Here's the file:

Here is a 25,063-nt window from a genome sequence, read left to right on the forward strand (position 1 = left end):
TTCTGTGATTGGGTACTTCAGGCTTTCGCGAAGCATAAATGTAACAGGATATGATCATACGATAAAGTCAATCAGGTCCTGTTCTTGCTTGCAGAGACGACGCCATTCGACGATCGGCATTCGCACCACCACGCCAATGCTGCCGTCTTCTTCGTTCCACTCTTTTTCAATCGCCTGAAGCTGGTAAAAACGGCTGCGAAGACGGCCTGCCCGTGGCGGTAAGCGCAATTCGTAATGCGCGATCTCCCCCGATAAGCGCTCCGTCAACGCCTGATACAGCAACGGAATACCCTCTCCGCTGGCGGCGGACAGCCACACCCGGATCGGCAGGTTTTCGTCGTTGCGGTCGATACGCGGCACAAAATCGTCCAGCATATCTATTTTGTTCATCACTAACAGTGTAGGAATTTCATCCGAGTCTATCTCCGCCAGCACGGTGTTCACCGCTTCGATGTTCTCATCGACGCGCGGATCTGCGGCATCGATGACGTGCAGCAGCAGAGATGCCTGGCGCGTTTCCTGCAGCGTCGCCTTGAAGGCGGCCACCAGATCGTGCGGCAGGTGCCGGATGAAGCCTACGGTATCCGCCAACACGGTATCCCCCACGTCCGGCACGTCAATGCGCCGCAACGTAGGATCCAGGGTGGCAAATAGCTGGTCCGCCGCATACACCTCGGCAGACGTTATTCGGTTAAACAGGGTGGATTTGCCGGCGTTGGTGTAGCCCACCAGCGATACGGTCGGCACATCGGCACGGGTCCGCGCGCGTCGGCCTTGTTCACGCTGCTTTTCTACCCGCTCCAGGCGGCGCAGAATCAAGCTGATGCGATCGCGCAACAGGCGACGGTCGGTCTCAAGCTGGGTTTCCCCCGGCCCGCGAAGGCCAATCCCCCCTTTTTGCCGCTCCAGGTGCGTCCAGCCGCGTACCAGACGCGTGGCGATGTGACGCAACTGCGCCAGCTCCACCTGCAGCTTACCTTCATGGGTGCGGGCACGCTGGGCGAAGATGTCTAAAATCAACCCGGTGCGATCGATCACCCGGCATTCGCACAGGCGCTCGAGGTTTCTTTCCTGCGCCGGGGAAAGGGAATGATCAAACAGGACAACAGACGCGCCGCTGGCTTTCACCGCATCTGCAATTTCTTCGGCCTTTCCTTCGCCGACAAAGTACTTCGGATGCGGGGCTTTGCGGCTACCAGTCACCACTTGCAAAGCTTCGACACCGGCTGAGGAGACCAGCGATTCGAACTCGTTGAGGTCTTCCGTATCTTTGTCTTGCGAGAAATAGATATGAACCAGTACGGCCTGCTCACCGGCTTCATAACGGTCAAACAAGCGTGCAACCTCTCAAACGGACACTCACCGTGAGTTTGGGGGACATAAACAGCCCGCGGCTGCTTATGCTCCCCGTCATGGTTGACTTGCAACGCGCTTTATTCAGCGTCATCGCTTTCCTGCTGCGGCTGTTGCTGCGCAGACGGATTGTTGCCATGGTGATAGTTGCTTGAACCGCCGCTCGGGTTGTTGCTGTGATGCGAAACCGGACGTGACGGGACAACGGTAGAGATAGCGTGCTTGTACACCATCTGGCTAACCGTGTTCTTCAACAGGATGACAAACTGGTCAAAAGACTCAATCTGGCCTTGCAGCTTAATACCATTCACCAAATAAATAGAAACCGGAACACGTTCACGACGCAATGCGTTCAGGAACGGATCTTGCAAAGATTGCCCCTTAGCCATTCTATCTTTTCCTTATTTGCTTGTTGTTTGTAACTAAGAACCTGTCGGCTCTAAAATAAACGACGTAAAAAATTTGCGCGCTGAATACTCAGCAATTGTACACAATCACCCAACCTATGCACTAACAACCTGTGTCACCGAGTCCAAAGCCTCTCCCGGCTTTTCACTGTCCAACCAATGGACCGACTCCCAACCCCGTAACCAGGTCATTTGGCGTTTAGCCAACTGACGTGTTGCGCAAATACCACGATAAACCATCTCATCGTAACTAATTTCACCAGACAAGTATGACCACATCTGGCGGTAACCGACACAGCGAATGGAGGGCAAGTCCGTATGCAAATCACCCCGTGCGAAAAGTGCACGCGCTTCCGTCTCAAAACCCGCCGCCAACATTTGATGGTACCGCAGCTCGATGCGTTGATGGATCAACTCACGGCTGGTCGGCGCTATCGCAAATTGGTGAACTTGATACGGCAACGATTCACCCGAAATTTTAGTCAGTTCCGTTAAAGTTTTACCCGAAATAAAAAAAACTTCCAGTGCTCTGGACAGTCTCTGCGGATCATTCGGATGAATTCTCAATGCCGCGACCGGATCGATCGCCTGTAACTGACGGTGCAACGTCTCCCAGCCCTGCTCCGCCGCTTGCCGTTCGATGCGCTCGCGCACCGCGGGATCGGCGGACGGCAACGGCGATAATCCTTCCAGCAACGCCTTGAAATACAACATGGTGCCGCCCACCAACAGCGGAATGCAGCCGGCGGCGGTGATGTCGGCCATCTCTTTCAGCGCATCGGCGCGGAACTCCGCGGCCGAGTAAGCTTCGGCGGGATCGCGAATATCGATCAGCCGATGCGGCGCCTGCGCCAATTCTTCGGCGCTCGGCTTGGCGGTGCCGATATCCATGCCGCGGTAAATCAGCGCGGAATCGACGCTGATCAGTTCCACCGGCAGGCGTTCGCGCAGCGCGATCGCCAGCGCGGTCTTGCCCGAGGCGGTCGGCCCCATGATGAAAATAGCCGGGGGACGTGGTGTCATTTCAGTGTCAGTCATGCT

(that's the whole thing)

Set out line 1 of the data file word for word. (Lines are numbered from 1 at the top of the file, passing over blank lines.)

Here is a 25,063-nt window from a genome sequence, read left to right on the forward strand (position 1 = left end):